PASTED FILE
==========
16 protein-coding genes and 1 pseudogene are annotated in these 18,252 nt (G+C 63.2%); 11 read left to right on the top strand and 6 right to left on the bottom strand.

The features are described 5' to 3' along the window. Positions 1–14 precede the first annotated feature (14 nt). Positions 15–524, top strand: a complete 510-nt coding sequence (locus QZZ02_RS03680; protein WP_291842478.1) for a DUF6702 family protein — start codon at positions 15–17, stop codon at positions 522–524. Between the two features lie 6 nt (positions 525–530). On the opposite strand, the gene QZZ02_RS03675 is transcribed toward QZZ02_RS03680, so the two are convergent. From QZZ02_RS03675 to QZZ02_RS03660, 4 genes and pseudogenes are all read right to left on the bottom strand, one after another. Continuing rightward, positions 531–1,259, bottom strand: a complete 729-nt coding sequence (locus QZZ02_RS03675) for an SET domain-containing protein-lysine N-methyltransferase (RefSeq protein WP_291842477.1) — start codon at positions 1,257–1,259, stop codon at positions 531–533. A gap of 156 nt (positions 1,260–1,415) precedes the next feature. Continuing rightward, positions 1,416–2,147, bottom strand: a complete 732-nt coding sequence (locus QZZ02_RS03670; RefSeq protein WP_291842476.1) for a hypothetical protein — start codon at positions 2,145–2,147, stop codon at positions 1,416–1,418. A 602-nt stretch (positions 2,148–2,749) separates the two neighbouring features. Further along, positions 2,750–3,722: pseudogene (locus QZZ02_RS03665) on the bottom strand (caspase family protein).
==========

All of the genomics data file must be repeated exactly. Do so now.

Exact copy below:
16 protein-coding genes and 1 pseudogene are annotated in these 18,252 nt (G+C 63.2%); 11 read left to right on the top strand and 6 right to left on the bottom strand.

The features are described 5' to 3' along the window. Positions 1–14 precede the first annotated feature (14 nt). Positions 15–524, top strand: a complete 510-nt coding sequence (locus QZZ02_RS03680; protein WP_291842478.1) for a DUF6702 family protein — start codon at positions 15–17, stop codon at positions 522–524. Between the two features lie 6 nt (positions 525–530). On the opposite strand, the gene QZZ02_RS03675 is transcribed toward QZZ02_RS03680, so the two are convergent. From QZZ02_RS03675 to QZZ02_RS03660, 4 genes and pseudogenes are all read right to left on the bottom strand, one after another. Continuing rightward, positions 531–1,259, bottom strand: a complete 729-nt coding sequence (locus QZZ02_RS03675) for an SET domain-containing protein-lysine N-methyltransferase (RefSeq protein WP_291842477.1) — start codon at positions 1,257–1,259, stop codon at positions 531–533. A gap of 156 nt (positions 1,260–1,415) precedes the next feature. Continuing rightward, positions 1,416–2,147, bottom strand: a complete 732-nt coding sequence (locus QZZ02_RS03670; RefSeq protein WP_291842476.1) for a hypothetical protein — start codon at positions 2,145–2,147, stop codon at positions 1,416–1,418. A 602-nt stretch (positions 2,148–2,749) separates the two neighbouring features. Further along, positions 2,750–3,722: pseudogene (locus QZZ02_RS03665) on the bottom strand (caspase family protein).